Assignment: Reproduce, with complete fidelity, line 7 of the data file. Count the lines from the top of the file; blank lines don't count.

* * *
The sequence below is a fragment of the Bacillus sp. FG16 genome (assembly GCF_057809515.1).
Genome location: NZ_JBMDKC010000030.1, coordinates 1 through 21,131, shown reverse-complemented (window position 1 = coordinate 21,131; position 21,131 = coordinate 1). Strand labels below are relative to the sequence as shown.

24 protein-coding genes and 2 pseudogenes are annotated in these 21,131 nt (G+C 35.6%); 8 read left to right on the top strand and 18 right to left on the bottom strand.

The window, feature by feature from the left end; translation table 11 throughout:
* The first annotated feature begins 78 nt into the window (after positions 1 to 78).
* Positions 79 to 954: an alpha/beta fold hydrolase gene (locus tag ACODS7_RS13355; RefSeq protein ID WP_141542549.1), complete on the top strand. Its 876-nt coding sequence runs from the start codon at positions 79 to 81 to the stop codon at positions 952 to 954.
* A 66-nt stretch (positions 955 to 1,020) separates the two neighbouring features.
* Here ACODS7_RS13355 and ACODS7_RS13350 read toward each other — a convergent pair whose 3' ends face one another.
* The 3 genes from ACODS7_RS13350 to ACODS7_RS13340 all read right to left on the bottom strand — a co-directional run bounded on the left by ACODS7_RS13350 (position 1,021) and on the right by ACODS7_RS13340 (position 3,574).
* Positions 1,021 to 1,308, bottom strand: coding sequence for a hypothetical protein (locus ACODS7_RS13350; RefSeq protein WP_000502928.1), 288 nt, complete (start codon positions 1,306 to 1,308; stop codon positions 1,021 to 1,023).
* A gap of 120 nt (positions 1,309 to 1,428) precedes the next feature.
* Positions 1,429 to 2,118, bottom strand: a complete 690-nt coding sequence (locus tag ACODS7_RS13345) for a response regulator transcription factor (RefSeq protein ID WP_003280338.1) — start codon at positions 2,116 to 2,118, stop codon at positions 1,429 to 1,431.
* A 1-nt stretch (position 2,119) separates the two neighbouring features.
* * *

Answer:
* A 66-nt stretch (positions 955 to 1,020) separates the two neighbouring features.